There are few enormously successful and truly popular artists who, upon looking back at their life and career, don’t fall prey to at least a little bit of hubris. This seems completely natural, given the praise and affirmation in which most ‘influential artists’ are constantly immersed. Being told you’re Jesus 2.0 on a daily basis would almost definitely warp anyone’s sense of self. However, those few who manage to rise above the grandiose myths that so often sublate the actual facts of their experience, and sincerely try to lay bare the truth of their lives, are worthy of a different and presumably more fulfilling type of praise — the natural admiration that arises from watching someone recount the events of their lives with unflinching honesty and humility is something terribly hard to fake.
In Alan Gilsenan’s intimate portrait The Yellow Bittern, Liam Clancy reveals himself as one of the most staggeringly humble artists of the 20th century. Clancy, who first made a name for himself in 1950s New York with Irish folk group The Clancy Brothers and Tommy Makem, has influenced everyone from Bob Dylan to U2. As one of modern folk music’s early innovators, Clancy was championed by many throughout his career for his untiring dedication to constantly updating the way he performed firmly canonized folk songs, reinterpreting them into something fully his own.
Filmed shortly before Clancy’s death in December of 2009, The Yellow Bittern separates itself from most biographical documentaries by opting to discard the trite sensational and sentimental pitfalls of the genre. Telling the story of one of folk music’s most influential balladeers without resorting to grand nostalgic statements about the importance of his art — which many fans and music historians would only be so happy to supply — renders The Yellow Bittern a much more compelling and truly insightful film than I was expecting. We’ve all watched our fair share of Behind the Music specials, and it’s refreshing to see something this honest and thoughtful.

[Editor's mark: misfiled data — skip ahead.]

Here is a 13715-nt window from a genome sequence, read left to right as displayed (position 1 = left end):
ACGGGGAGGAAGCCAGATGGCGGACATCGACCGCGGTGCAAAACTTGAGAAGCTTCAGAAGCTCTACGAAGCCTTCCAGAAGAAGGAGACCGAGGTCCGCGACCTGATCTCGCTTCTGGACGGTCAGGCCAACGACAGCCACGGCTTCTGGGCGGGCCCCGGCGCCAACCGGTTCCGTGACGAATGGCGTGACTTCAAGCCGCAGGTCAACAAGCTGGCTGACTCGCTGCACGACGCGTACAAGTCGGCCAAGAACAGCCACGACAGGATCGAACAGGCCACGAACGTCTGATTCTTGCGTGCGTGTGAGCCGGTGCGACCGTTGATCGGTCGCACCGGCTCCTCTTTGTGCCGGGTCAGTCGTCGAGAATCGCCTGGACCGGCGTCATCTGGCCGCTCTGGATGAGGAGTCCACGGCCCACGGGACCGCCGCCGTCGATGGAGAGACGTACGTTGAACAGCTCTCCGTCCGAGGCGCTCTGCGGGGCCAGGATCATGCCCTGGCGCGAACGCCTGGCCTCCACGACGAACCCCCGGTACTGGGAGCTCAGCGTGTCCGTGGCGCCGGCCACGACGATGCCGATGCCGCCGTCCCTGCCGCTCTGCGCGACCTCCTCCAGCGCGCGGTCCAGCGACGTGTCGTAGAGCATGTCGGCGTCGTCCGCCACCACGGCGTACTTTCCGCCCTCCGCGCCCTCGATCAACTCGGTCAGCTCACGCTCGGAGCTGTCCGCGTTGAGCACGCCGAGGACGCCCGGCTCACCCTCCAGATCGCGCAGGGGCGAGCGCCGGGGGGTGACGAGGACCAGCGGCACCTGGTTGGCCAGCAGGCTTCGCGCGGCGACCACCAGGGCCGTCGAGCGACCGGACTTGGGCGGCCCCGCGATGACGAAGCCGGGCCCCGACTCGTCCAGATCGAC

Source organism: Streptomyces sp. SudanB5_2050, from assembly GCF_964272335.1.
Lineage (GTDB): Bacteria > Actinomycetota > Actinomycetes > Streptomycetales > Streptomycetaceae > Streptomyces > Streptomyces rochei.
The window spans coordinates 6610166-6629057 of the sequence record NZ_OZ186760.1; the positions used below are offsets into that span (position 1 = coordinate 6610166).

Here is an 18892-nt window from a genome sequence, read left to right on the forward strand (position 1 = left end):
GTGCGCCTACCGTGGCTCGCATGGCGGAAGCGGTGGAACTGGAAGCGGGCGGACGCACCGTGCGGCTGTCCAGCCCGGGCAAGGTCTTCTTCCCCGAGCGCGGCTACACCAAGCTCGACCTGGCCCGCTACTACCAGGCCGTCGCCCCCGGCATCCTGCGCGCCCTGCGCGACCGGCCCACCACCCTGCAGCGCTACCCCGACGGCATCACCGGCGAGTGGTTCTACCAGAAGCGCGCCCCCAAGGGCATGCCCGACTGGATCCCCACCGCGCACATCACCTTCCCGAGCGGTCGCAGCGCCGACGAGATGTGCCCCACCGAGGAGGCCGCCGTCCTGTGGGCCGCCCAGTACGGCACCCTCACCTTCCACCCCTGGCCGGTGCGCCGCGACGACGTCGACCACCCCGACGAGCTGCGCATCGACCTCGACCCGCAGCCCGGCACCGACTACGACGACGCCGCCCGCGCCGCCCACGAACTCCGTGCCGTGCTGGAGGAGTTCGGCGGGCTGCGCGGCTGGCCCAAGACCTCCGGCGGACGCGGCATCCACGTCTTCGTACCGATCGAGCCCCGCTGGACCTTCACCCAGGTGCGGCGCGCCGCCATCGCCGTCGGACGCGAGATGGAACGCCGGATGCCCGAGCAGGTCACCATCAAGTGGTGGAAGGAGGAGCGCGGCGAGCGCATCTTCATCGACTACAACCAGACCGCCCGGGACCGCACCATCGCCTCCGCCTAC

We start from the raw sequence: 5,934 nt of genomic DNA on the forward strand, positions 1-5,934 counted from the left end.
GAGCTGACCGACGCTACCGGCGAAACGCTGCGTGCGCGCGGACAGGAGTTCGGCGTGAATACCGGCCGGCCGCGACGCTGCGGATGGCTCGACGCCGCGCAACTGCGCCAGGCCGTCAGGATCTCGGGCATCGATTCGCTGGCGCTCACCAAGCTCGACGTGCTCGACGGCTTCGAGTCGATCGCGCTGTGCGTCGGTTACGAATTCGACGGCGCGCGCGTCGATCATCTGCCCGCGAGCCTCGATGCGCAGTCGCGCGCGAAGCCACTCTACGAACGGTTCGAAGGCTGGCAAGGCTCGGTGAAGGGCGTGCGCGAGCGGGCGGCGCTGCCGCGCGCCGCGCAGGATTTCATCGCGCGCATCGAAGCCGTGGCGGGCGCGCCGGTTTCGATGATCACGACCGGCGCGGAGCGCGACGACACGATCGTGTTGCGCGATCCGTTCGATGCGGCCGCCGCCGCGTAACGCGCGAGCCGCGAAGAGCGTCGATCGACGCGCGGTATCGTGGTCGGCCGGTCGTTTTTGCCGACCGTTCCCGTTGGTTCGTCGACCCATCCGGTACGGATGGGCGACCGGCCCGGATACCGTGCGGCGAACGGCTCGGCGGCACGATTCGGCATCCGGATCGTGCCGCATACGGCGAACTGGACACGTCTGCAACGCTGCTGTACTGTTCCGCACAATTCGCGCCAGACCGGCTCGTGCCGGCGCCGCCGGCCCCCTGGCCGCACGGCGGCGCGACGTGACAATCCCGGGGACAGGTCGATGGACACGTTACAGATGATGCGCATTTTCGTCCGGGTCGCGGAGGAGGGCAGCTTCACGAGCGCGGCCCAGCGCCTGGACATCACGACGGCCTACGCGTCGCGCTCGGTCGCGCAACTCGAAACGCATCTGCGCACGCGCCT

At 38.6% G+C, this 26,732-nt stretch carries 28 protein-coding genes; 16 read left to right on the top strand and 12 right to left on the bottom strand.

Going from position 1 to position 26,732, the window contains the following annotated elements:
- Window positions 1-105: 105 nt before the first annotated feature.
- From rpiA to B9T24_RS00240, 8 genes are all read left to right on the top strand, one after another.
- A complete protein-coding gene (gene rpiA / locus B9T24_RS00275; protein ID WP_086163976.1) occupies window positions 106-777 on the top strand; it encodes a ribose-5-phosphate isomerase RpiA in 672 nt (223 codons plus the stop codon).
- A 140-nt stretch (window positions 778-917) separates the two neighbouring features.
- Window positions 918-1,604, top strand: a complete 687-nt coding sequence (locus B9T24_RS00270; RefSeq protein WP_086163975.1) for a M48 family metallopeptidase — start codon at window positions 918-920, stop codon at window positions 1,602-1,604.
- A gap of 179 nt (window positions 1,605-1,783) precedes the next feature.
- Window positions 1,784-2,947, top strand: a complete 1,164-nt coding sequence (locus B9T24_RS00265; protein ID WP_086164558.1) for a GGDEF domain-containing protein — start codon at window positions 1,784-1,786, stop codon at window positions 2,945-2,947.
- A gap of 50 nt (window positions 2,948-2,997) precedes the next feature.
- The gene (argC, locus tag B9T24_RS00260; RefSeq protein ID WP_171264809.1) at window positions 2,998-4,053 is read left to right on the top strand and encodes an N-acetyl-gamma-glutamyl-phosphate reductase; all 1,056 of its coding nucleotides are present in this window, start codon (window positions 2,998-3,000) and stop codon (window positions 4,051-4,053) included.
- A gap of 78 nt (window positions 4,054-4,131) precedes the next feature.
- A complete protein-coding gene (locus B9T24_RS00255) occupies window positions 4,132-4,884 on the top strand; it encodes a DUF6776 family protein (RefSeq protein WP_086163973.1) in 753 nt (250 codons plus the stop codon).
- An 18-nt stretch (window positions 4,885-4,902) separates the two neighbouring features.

The format of the film is fairly simple. Clancy, placidly sitting on a modestly decorated sound stage, with a tastefully positioned projection screen behind him, plainly relates the accomplishments and (largely self-inflicted) setbacks he experienced in a music career that spanned over 50 years. The artist’s natural gift for storytelling sets the pace of The Yellow Bittern, which thankfully never drags or becomes tedious throughout its two-hour runtime, which is quite a feat considering the fact that it’s essentially a monologue.
While the film benefits from a wealth of archival photographs and hard-to-come-by concert footage (both used to great effect), The Yellow Bittern’s most salient feature is Clancy’s own face, shown often in extreme close up. His eyes and weathered face often tell more about the man than his words ever could. There’s a certain glint in his eyes that reveals a joy that helped sustain him through the various peaks and valleys of his life, a way of seeing the world as more of a gift than a burden. This basic outlook on life is born out by the way Clancy recounts some his most heartbreaking realizations, principally of a battle with alcoholism that would trouble him until his death.
By the end of the film, Gilsenan has firmly established Clancy as a man completely thankful for every good thing that’s ever happened to him. His marked humility and gratitude have a way of reminding the viewer of just how easy it is to become cynical and bitter. Liam Clancy would never claim to be a role model, but, in this film, the way in which he confronts the sometimes-uncomfortable story of his own life reveals him as a man with a truly remarkable amount of integrity and sincerity.